Deep Thought: Look Where You Are Going

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Deep Thought: Look Where You Are Going

Bicycle hanging by a church.

Full disclosure: I cannot ride a bicycle. I never could. I have proven this numerous times to unbelieving people who insist that it is a universal ability. Nope. As a kid, I managed to ride only when the training wheels were on. The parental units took them off and had to pay for my dental work. Tandems are no solution: I have run people into trees. I almost lost a bike in the Rhine. Now, people leave me alone with that contraption.

However, I do remember one thing about bicycles. They told me, 'Look where you are going. If you don't, you'll veer off in the direction you're looking in.' That's intuitively true. Any cyclists want to weigh in here?

The tendency to steer in the direction of where you're looking is something I've observed in elderly automobile drivers, as well. Back before I became an elderly driver, I used to have to drive to work down a two-lane road that went past several assisted-living facilities in a small town. There were two main hazards: drivers under 21, who were late for school/jobs and impatient and tended to 'jackrabbit', and drivers over 80, whose average speed ranged from 'parking lot' to 'medium dawdle'.

The best part of being behind senior drivers and trying to match their speed was being able to tell exactly what they were looking at from the way the car was weaving back and forth.

'Oh, look, Avarice, the azaleas are in bloom in front of the ARP church.' 'Avarice' is a real lady's name in North Carolina. It is pronounced 'Ae-vuh-REECE', you Boeotians. ARP stands for Associate Reformed Presbyterians. They are not affiliated with the US senior lobby. They are just closer to Dutch Reformed in their theology than their mainstream brethren.

Senior drivers don't suffer from a lack of attentiveness. They're just paying attention to what interests them, in common with most humans. Although what caught Mrs Alexander's attention the day she mistook the accelerator for the brake pedal I'm not sure. She was in the church parking lot – in a space that was up on the embankment, the one separated from the main parking area by a four-foot brick wall.

Mrs Alexander, who was 93, displayed remarkable presence of mind as her very long Cadillac overshot the parking space and headed for the pavement below. She quickly trod on the brake, in itself an accomplishment in high-heeled shoes. (She was dressed for the ladies' luncheon.) With amazing aplomb, she exited the enormous vehicle, which was now neatly parked at a 45-degree angle, with its rear end up and its front end down. Brushing herself off, she retrieved her handbag and walked into the church for the luncheon with great dignity.

After dessert, she asked casually, 'Could someone call me a tow truck? I have a small problem with my car.'

My point in all this isn't to shame drivers. Or complain about bicycles. I feel I should point this out in case of excess literalism among internet readers. My point is to reach for a possibly tenuous analogy: what are we looking at these days? And does it skew our sense of direction?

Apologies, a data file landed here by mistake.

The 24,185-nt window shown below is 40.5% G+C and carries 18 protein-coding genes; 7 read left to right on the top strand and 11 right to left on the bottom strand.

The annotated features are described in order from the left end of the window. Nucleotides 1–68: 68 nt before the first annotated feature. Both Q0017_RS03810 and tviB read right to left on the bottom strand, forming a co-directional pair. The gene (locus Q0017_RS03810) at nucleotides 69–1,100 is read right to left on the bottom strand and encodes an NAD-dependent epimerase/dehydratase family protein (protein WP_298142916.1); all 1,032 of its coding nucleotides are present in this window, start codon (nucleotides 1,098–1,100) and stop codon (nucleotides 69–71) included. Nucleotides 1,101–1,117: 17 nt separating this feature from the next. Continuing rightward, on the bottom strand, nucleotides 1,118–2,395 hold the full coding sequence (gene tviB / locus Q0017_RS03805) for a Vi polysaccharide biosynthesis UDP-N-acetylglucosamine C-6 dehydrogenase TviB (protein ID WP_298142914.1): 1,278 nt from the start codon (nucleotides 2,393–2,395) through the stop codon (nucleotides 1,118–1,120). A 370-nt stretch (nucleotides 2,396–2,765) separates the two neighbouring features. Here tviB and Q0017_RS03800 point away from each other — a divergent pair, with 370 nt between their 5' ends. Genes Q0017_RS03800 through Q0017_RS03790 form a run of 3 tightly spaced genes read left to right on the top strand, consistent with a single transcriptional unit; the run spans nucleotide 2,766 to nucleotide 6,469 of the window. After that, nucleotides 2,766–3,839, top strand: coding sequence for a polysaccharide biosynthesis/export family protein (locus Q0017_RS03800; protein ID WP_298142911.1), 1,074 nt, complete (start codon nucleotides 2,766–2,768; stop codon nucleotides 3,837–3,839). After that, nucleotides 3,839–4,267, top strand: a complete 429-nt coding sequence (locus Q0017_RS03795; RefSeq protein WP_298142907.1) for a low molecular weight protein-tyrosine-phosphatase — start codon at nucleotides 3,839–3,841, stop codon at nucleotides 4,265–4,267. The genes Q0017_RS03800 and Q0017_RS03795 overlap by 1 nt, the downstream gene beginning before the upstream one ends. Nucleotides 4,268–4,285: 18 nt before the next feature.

• Do you 'doom scroll' on Twitter?
  • Does your interest on h2g2 wane until you can join a moan session about the technical issues 'they' are having?
  • Do you refuse to vote because 'nobody is worthy of my vote', and then spend the next electoral term griping about those in office?
  • Are your favourite TV shows those that involve violence, fights, and car chases, e'en-the-while you bemoan the decline of artistry in the western world?
  • Did you spend an inordinate amount of time googling the story of a former president's trousers, and whether they were on backwards?

If your answer to any of the above was 'yes', please consider that you may be in danger of pointing your personal bicycle into the ditch. Just saying.

Some things you might want to consider doing instead:

  • Change your Twitter subscriptions to @h2g2_Guide, QI, Unsolicited Diks (they post pictures of dik-diks), and other accounts that provide whimsy and natural beauty.
  • Write a guide entry and submit it to PR.
  • Check out your local candidates. Remind your neighbour that next time he runs for borough council, he should invest in yard signs. Offer to help.
  • Check Youtube and the Internet Archive for some old shows, and be patient. Sooner or later, Covid will be over and there will be better shows on TV. We can hope.
  • Unlearn the habit of watching all the late-night hosts' monologues. Rediscover the art of conversation. Or read a good book. Or play some music. Pick something else to be interested in other than the gossip they're trying to foist on you. You may discover you don't really care what politicians are wearing these days. Or what those entertainers you can't tell apart have 'dropped' recently. (Am I the only one who feels like they're kind of careless with all this album 'dropping'?)

In other words: point your bicycles (and motorcycles, and Model T's) somewhere more interesting. The people who want to sell you things will take notice. They have algorithms.

Deep Thought Archive

Dmitri Gheorgheni

28.06.21 Front Page

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